Noe Valley Voice June 2000

Noise and Garbage: Taking the Kids to See 'Stomp'

By Janis Cooke Newman

Four men wearing lime-green rubber gloves enter with kitchen sinks slung around their necks. Brushing their rubbered fingers against the metal ridges of the drain boards, they produce a rhythmic sound somewhere between a squeak and a shush. One by one, they pour water out of a pot, a bowl, a coffee mug, while tapping a spoon against the edge to create a series of rising scales. Finally, they straddle a metal bucket and unstop their sinks, letting the water drain out between their legs like they're peeing.

"Cool," says my 5-year-old son, Alex.

"Yeah, cool," agrees my 46-year-old husband, Ken.

In a world where children's theater too often means Barney on Ice or a perky gymnast in green tights, it's refreshing to find a show that both kids and grown-ups can like. That's Stomp, now playing in an open-ended run at San Francisco's Marines Memorial Theatre.

Stomp is all noise and movement, without any of that plot and dialogue stuff kids find so boring. In fact, Stomp has no dialogue at all. Instead, the eight performers make music by banging on matchboxes, broomsticks, the floor, even their bodies.

The original Stomp, which was created by two English street performers, premiered in London in 1991 and has won nearly every British theater award. Three years later, it opened at the Orpheum Theatre in New York. The New York production received an Obie, and is still running.

Although a road company of Stomp toured the U.S. in 1995, the current show at Marines Memorial is the first locally produced version outside of New York and London.

Stomp's set is industrial-urban-junkyard: corrugated steel walls and metal grids covered with traffic signs and abandoned car parts. The cast is young, and male and female. They dress in paint-spattered overalls and tattered baggy shorts, which make them look like people in a hipper, grittier Gap ad.

We stare in fascination as they creep onstage with rubber plungers in their hands. Taking turns, they suction the plungers to the floor and then yank them up, making a sound like cartoon raindrops falling into a pond. Listening, I remember how I used to sneak down to the basement and stick the toilet plunger onto the side of my mother's metal washing machine, for the satisfying sound it made when I pulled it off.

After plonking the plungers, the cast slides big garbage cans across the stage, producing a rasp that sounds exactly like Darth Vader breathing. Then they beat out an African rhythm with sticks that resemble giant Q-tips.

In another scene, the performers swing from body harnesses high above the stage, while drumming on metal pipes and street signs. It sounds like a clangier version of Tito Puente's Cuban orchestra.

Stomp is made up of a series of these quick scenes, each one featuring a different "instrument." This is great for kids, because if they lose interest in the crinkling newspapers, they're only a minute or so away from the rubber tubes.

In my husband's favorite scene, the performers lumber out like Frankensteins with black oil drums attached to their feet. In my son's favorite, three cast members take turns digging through a garbage bag, looking for trash with noise-making potential.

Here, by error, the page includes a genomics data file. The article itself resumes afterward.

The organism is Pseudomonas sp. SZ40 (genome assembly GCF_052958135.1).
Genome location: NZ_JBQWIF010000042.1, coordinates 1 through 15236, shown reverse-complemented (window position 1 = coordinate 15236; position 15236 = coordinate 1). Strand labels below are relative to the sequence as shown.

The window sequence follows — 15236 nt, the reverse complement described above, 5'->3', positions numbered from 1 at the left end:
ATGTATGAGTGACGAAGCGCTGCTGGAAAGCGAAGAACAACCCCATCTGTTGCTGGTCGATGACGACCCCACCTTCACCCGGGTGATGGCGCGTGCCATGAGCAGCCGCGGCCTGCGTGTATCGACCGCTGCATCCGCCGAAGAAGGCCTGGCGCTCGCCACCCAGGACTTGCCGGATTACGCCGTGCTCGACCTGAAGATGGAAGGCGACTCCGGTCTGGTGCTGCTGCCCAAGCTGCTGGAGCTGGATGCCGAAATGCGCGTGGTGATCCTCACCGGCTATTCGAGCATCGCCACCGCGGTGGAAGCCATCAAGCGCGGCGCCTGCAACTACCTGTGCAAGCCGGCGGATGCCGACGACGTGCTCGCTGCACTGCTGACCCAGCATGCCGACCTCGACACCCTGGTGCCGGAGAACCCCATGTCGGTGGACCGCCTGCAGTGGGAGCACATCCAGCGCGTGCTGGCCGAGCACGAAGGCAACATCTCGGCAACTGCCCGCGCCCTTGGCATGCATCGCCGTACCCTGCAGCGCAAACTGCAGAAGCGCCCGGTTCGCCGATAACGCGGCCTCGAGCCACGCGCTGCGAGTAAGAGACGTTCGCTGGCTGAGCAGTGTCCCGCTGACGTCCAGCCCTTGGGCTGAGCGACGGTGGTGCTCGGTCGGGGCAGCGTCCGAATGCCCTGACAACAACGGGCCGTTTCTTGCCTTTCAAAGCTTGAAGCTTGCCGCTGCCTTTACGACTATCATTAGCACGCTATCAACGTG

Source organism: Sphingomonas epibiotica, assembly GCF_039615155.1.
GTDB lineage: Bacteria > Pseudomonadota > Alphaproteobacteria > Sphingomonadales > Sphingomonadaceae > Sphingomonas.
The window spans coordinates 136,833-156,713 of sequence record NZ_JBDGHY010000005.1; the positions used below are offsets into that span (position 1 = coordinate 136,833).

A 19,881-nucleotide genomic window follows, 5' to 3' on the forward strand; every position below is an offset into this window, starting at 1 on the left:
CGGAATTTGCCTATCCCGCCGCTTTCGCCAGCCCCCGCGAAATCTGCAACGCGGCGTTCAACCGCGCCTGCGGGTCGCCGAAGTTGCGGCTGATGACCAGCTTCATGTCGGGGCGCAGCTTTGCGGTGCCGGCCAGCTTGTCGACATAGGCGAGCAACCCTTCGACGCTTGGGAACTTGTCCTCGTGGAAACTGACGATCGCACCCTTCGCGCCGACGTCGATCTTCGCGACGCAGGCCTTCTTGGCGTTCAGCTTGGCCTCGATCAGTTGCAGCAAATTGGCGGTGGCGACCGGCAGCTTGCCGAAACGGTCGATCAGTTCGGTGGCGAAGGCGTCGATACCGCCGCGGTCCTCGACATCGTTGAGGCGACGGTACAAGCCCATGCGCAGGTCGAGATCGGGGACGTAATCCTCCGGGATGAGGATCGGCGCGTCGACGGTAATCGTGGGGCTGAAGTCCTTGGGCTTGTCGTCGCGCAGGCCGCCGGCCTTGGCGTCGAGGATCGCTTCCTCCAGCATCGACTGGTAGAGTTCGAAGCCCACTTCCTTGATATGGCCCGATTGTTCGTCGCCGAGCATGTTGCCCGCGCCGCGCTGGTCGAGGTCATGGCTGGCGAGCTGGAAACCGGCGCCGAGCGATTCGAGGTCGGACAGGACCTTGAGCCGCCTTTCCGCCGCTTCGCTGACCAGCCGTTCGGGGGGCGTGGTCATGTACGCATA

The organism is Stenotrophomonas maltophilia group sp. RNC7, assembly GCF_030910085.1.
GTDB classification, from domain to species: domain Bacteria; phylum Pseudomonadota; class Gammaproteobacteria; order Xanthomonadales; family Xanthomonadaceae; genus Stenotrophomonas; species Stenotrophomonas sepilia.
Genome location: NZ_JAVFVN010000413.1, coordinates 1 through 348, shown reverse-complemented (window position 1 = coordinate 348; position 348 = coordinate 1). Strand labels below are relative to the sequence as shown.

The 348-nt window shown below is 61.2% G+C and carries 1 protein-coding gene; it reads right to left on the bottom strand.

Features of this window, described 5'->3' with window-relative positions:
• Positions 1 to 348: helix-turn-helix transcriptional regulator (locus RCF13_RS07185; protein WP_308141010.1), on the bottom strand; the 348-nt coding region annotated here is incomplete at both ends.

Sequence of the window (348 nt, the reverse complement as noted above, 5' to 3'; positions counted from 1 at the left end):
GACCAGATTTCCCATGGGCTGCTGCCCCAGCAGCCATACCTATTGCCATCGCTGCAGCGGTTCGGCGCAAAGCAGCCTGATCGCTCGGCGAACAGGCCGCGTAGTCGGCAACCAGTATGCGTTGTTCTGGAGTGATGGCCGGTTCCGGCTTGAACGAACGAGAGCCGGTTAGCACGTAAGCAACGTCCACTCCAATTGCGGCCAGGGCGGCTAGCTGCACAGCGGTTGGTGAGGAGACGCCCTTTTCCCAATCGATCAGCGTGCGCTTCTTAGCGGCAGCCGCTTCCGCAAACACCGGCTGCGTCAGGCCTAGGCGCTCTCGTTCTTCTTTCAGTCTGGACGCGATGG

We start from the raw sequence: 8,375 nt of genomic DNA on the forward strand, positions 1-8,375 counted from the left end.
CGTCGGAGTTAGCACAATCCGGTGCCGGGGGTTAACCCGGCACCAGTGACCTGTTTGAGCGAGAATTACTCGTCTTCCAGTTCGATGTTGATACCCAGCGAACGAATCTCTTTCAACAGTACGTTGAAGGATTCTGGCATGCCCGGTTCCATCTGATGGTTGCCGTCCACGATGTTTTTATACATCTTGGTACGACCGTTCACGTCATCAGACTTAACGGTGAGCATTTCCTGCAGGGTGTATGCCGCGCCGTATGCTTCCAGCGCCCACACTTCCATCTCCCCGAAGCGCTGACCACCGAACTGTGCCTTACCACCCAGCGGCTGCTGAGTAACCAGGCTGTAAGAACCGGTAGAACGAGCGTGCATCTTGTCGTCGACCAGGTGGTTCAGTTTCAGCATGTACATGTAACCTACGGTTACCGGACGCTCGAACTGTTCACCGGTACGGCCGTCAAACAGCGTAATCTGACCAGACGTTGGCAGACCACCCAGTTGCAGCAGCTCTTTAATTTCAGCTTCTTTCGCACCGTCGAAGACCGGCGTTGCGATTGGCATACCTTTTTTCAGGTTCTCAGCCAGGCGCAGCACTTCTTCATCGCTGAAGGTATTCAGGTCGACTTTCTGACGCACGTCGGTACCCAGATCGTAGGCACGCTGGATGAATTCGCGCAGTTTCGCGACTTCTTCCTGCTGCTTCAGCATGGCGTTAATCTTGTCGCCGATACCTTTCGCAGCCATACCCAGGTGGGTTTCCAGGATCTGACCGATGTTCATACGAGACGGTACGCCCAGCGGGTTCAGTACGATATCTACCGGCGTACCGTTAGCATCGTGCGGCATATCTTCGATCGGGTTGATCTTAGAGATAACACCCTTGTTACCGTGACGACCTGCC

Seeing Alex transfixed by someone playing an empty Slurpee cup, I realize that what makes Stomp perfect for kids is that it's all about making noise and playing with garbage -- activities which must speak to some universal childhood impulse. (Who among us hasn't at some point in our lives tried turning two trashcan lids into cymbals?)

During the encore, we in the audience get a chance to test our own percussive skills. As the cast takes us through a complicated bit of chest slapping, I begin to suspect that my child has no sense of rhythm. However, on the way out of the building, he executes a tricky bit of syncopation with his Winnie-the-Pooh umbrella on the stone steps.

The next day, I catch my husband playing something that sounds vaguely Caribbean on a large plastic water bottle.

"I'm trying it out," he tells me, "for the kids at Alex's preschool."

"Uh-huh," I say, heading down to the basement with the laundry, picking up the plunger along the way.

If You're Planning to Go

Stomp is playing at the Marines Memorial Theatre, at 609 Sutter St. near Mason. Performances are Tuesdays through Fridays at 8 p.m., Saturdays at 5 and 9 p.m., and Sundays at 3 and 7 p.m. Prices for the Tuesday, Wednesday, and Thursday shows are $35 to $40. On Friday, Saturday, and the 3 p.m. show on Sunday, tickets are $40 to $45.

The good news is that at the Sunday 7 p.m. performances all seats are $25. Tickets can be purchased by phone at 877-771-6900, or online at Note: Marines Memorial is a fairly small theater -- we sat in the last row of the balcony and had no trouble seeing or hearing the show.

Parents and teachers should check out Stomp's web site, www.stomponline. com. Under "Percussion for Kids," you'll find a simple explanation of the theory behind Stomp, as well as Sound-Around activities children can do before and after going to the theater.